Figure 11 shows the relationship between the node degree and the fitness. When the randomized game A + B is played, Fig. 11(b) reveals that a positive relationship exists between the node degree and the fitness, where the fitness of the small-degree nodes of two, three and four is negative and the fitness of other nodes is positive. Compared with game B, node degrees of two, three and four lose more and the fitness is smaller. Take a node with a degree of two as an example. The fitness for game B played individually is −18.5068 and the fitness for the randomized game A + B is −68.0092. Furthermore, the positive fitness is much higher than the one for game B played individually. The maximum value of the fitness is approximately 3200. However, as the number of nodes with degrees of two, three and four accounts for 80% of the total amount of nodes in the scale-free network, the average fitness of the population is negative. The reason for this result is due to the “agitating” role of game A. Half of the time in the randomized game A + B is used to play the zero-sum game A, where the nodes with large degree and the nodes with small degree will play game A among themselves with a higher probability. Furthermore, the game relation is set as way of cooperation. For the cooperative pattern, the subject pays one unit to the object for free. As the number of the nodes with small degrees of two, three, and four accounts for 80% of the total amount of nodes, game A makes the nodes with small degree (played as the subject) pay one unit for free to the nodes with large degree (played as the subject) with a higher probability. Thus, game A causes the capital of the nodes with small degree (played as the subject) to reduce and the capital of the nodes with large degree (played as the object) to increase. The favorable neighboring environment of the nodes with large degree and the unfavorable neighboring environment of the nodes with small degree are constantly strengthened in the course of play. A drastic difference eventually appears between the capital of the nodes with large degree and nodes with small degree. From the viewpoint of the group, for nodes with small degree, the opportunity in playing the favorable branch 2 of game B has a great reduction by the “agitating” role of game A. The computational results show that the proportion that plays the favorable branch has a decline from 41.83% (when game B is played individually) to 20.92% (when the randomized game A + B is played). Thus, the average fitness of the randomized game A + B is further reduced, compared to that of game B.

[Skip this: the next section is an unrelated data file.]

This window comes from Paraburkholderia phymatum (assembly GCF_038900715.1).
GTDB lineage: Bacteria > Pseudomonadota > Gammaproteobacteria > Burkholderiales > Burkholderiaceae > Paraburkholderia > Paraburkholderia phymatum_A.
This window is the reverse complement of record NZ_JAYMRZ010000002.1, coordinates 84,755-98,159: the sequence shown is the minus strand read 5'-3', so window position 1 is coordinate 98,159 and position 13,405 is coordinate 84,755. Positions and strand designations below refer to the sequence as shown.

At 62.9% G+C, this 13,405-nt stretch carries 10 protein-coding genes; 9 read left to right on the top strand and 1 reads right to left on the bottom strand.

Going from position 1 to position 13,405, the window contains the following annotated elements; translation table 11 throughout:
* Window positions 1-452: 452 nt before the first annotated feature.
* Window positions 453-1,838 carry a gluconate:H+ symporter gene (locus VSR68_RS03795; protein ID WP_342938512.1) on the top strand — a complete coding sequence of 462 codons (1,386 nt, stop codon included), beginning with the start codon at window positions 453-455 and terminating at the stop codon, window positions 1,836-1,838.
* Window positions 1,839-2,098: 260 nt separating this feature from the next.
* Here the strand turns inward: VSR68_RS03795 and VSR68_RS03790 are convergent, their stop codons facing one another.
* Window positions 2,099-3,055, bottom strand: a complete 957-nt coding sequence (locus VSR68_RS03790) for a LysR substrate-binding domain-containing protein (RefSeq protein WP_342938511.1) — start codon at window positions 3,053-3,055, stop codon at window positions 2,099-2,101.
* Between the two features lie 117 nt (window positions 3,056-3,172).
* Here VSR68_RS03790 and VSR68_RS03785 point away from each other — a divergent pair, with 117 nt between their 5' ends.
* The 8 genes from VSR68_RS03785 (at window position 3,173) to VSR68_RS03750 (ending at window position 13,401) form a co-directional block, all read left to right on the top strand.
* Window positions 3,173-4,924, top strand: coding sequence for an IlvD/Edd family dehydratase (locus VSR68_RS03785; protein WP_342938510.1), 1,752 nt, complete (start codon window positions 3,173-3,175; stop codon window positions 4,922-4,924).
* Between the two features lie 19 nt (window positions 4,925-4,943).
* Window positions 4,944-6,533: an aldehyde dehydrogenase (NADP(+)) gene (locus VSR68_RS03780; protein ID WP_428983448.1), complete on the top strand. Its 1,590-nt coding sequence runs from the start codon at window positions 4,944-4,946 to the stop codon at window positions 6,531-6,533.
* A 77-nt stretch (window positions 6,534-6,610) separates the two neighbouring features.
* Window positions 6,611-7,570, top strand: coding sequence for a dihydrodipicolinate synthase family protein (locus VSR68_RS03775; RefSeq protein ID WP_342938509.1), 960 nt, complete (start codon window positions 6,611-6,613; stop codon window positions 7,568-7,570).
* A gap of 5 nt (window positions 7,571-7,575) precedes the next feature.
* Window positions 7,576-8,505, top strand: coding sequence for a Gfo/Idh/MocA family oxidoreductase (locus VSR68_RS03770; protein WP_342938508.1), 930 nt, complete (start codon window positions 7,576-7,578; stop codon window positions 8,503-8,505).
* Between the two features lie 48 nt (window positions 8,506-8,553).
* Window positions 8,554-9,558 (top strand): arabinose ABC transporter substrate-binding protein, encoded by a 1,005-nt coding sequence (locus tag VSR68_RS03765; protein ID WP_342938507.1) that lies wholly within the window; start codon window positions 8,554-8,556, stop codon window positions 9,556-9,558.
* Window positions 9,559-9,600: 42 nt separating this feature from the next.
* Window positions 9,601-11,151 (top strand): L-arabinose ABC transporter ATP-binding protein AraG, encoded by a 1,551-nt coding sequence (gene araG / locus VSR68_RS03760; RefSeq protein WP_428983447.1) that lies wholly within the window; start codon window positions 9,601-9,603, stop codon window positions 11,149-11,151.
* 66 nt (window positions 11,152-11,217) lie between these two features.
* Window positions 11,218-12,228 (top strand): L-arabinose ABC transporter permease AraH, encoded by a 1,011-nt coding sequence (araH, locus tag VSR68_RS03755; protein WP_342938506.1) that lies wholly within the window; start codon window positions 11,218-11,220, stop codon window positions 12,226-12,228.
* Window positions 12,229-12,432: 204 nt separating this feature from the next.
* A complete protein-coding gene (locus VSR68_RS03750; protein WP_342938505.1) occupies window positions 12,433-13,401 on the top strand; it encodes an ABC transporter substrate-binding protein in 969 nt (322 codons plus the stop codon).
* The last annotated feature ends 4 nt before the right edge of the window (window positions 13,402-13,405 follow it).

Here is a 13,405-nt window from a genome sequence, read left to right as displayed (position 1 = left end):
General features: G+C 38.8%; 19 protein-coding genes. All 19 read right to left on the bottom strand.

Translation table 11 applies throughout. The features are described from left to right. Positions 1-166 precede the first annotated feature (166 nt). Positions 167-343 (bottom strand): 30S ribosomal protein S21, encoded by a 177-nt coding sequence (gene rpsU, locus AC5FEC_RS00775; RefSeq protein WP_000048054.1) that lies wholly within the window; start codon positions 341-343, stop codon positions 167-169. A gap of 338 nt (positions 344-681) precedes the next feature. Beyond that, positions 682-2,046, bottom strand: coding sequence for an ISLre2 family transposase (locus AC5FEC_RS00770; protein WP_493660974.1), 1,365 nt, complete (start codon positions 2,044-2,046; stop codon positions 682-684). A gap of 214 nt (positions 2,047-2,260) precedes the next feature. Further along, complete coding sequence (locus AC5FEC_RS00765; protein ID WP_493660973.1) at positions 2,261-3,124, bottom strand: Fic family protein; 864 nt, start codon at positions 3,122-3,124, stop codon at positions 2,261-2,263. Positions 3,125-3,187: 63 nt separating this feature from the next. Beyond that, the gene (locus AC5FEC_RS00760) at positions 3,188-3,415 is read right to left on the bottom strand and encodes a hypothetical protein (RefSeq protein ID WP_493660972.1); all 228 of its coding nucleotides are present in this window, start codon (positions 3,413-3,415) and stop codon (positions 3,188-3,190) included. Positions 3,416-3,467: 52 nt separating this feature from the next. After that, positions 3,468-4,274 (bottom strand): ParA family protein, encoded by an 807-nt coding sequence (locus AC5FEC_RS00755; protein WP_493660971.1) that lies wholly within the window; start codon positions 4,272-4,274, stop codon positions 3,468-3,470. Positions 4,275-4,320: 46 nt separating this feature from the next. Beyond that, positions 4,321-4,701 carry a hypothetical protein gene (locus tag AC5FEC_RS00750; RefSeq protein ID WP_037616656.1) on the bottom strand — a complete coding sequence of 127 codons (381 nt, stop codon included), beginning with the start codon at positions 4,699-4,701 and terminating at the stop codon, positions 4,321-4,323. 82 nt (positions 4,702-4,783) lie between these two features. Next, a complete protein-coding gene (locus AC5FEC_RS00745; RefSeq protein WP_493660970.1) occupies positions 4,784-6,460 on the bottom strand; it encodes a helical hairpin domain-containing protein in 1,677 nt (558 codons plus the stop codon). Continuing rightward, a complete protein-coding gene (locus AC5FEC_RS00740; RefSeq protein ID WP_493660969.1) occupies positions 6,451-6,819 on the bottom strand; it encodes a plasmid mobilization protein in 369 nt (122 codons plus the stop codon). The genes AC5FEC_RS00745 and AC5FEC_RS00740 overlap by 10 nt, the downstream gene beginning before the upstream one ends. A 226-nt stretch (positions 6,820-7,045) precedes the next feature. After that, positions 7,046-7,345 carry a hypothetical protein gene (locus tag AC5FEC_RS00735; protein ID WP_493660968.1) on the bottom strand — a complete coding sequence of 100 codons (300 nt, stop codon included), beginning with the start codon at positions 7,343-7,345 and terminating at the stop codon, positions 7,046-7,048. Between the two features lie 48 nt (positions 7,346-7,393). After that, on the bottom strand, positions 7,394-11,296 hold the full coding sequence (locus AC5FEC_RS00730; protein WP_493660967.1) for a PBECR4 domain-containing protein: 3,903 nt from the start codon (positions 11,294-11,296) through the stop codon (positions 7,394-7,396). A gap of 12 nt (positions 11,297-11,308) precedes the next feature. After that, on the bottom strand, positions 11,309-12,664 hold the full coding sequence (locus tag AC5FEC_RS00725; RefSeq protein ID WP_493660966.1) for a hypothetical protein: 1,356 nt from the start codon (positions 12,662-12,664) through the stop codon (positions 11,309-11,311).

Figure 11: The relationship between the node degree and the fitness of the cooperative pattern for the first set of parameters (based on the scale-free network).
Figure 11

(a) When game B is played individually and (b) the randomized game A + B. For this set of parameters, the strong paradox occurs based on the two-dimensional lattice while the paradox does not occur based on the scale-free network. The population size N is 10,000. The average degree of the network is four and the average number played by each individual is 100. The probability of playing game A is p = 0.5. The probabilities of winning in branch 1 and branch 2 of game B are p1 = 0.09 and p2 = 0.92, respectively. The figures were based on the average results when the games were played 1,000 times with different random numbers. For the nodes with the same degree, the fitness is averaged from all of these nodes.

(2) p1 = 0.835, p2 = 0.06

For this set of parameters, based on the two-dimensional lattice, the average fitness of the population of game B, d(B), is −2.78, and the average fitness of the population of the randomized game A + B, d(A+B), is −3.92. Since d(B) > d(A+B), the paradox does not occur. Based on the scale-free network, the average fitness of the population of game B, d(B), is −2.11 and the average fitness of the population of the randomized game A + B, d(A+B), is 24.68. Since d(A+B) > 0 and d(B) < 0, the strong paradox occurs. The microcosmic mechanism of the strong paradox based on the scale-free network is analyzed for this set of parameters below.

Figure 12 shows the relationship between the node degree and the fitness. Since it is not more advantageous for this set of parameters (p1 = 0.835, p2 = 0.06) than in the second set of parameters for the Matthew mode (p1 = 0.53, p2 = 0.47) and for the harmony mode (p1 = 0.79, p2 = 0.155), the average fitness of the population for game B is negative. However, the microcosmic mechanism is consistent with the above two behavior modes.